ESPN's Adam Schefter says former Steelers running back Willie Parker plans to visit with the Rams beginning Thursday. If healthy, Parker could serve as an intriguing change-of-pace back behind Steve Jackson. He turns 30 in November, however, and that is often when running backs slow considerably. Parker missed five games in 2008. He started only three games last season, carrying 98 times for 389 yards and no touchdowns. He has caught only nine passes over the last two seasons and no more than 31 in any season. The Rams do need a backup running back. It's just important to accurately project what Parker offers at this stage of his career without getting caught up in what he once offered the Steelers.
Posted by ESPN.com's Mike Sando
The latest in our periodic spin around the NFC West radio dials:
KNBR680: Keena Turner
KNBR680: Coach Mike Singletary
101ESPN St. Louis: Gary Plummer
azcardinals.com: Ken Whisenhunt
KJR950: John Randle
101ESPN St. Louis: linebacker Chris Draft
710 ESPN Seattle: D'Marco Farr
As always, please leave links to additional audio in the comments section. I'll add items as needed.
Posted by ESPN.com's Mike Sando
Dan from Knoxville writes: Mike, I have been a 49ers fan since birth. I think that Mike Nolan is a great coach. Think of that HUGE mess he had to fix when he arrived. He has drafted some fantasic players and has this team so close. I have been reading that many are troubled with the future of the staff. The offense will improve this year and the defense will be scary good, just wait. If Nolan leaves, just hire Martz as the coach/OC and its problem solved. I hope to be rollin' with Nolan for a long time. Great Job on the blog. By the way, Alex Smith should lose his job. He is terrible.
Mike Sando: Mike Nolan is obviously a very good football coach. The question is whether he's a good head coach in the NFL. That distinction stands until Nolan proves he can handle all aspects of the job. The situation with Alex Smith last season was unfortunate for all involved. The head coach ultimately bears more responsibility than the then-23-year-old quarterback.
Nolan isn't to blame for losing Norv Turner. That one change might be as responsible as anything for derailing Smith's career.
Sam from Springfield, Mo., writes: Mike - Now that Steven Jackson is ending his holdout, I am guessing that this will make Bulger a lot happier. Marc will now have Steven to get the ball to, and the opponent's defense will now have to worry about Jackson running over them, meaning that Marc will stay on his feet more often. I'm not too worried about him being able to turn on that 'NFL switch', I'm confident that he will be ready to go when we meet the Eagles. What I want to know is will Jackson being back in Horns make a difference in the NFC West standings?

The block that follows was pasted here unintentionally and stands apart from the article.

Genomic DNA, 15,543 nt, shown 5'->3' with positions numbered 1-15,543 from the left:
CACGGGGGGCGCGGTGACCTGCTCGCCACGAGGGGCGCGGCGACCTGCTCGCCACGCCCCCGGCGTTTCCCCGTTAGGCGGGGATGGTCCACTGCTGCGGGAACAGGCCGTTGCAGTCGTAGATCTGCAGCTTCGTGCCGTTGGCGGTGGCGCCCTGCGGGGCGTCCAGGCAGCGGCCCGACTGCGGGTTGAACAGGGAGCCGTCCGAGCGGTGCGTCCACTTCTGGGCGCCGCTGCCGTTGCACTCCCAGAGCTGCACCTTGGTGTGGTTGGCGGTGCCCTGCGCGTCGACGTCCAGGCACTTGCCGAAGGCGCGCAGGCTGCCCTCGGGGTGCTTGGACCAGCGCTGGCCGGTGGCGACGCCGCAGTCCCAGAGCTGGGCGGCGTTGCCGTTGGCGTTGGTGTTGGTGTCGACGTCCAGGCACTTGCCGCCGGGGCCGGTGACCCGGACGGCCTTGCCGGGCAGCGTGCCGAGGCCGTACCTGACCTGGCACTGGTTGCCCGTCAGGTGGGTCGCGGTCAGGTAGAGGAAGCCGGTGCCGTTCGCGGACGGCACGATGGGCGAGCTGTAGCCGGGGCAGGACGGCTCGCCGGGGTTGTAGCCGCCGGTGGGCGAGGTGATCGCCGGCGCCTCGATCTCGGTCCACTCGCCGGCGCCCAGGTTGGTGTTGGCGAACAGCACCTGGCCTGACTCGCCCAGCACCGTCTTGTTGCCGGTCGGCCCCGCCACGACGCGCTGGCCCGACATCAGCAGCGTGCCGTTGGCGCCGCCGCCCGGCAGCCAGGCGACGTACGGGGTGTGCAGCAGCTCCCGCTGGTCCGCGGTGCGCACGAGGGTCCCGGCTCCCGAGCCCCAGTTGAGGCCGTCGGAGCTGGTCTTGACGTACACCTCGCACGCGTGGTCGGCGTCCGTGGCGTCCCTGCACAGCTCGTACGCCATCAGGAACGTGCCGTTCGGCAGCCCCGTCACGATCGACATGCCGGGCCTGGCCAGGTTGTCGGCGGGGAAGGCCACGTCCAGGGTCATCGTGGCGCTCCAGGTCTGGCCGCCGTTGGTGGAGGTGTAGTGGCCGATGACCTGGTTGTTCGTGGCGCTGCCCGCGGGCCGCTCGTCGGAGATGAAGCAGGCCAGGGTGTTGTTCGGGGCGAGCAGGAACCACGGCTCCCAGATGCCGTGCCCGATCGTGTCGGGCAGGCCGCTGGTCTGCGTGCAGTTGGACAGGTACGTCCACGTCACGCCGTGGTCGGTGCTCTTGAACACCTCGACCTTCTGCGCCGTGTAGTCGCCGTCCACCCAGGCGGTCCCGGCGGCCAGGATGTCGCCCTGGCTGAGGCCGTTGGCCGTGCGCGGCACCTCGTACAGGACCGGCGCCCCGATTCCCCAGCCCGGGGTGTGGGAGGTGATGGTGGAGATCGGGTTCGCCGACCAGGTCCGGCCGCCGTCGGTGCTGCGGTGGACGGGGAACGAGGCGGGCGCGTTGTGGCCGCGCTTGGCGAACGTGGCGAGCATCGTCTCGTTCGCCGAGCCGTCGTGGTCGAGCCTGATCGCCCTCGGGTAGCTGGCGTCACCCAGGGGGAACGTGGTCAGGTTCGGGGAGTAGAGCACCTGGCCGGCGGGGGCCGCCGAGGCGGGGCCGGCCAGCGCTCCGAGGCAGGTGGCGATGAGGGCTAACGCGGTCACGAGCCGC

Mike Sando: Yes, I do think Jackson is good enough to make that kind of difference. Without Jackson, I would put the Rams fourth in the division. With Jackson, I think the Rams have a chance to be better than that. Their depth still might be the worst in the division, but the Bulger-Jackson combination is a good one. Protection is always the key for Bulger. He's not the sturdiest guy and he's not the same when he's getting hit.
Jason from Greeley, Colo., writes: Hey, Mike great job with this blog. It's nice to have another source for great Cardinals info. With all of this hoopla about Q (Anquan Boldin), are there any developing stories flying under the radar this week? Any stories that might be more positive? It always seems that Cardinals fans only ever get bad news; (knocking on wood that there is no more serious bad news)
Mike Sando: Thanks, Jason. Much appreciated. The added depth on defense is certainly a positive story for Arizona. Travis LaBoy and Clark Haggans should help that team. Dominique Rodgers-Cromartie is a positive story. Tim Hightower's running has been another positive development for this team. I'll be at the Cardinals-Raiders game on Saturday night, keeping an eye out for other developments, good and bad.
Aaron from Redmond, Wash., writes: Hey Mike! I was wondering what your thoughts are as far as the current jogjam at running back. Do any of them have any trade value? I know you have stated, and I totally agree, that Justin Forsett has done enough to earn a roster spot. But if the coaches disagree, there isn't much chance of him clearing waivers and signing him to the practice squad, is there? You stated in your coverage of saturday's game that there were scouts from 11 teams at Qwest, not including the Bears (who really need a RB). Surely more than 1 of them would take notice if he became availible. Considering we got him in the 7th round, wouldnt it be better to try and at least get back our investment by trading him for a 7th round pick? Or maybe even get a better pick, since I'm sure if the draft was done over today, that he would not last till the 7th round this time. What do you think? Are there any trade possibilities for the Hawks at RB? (preferably Duckett if anyone would want him) Or will we have to risk losing a promising young guy to another team? Thanks!
Mike Sando: Forsett is an interesting case. No team is likely to sign him as a starter. He simply isn't big enough to be that 20-carry player, most likely. The most likely scenario, I think, would be to keep six this season.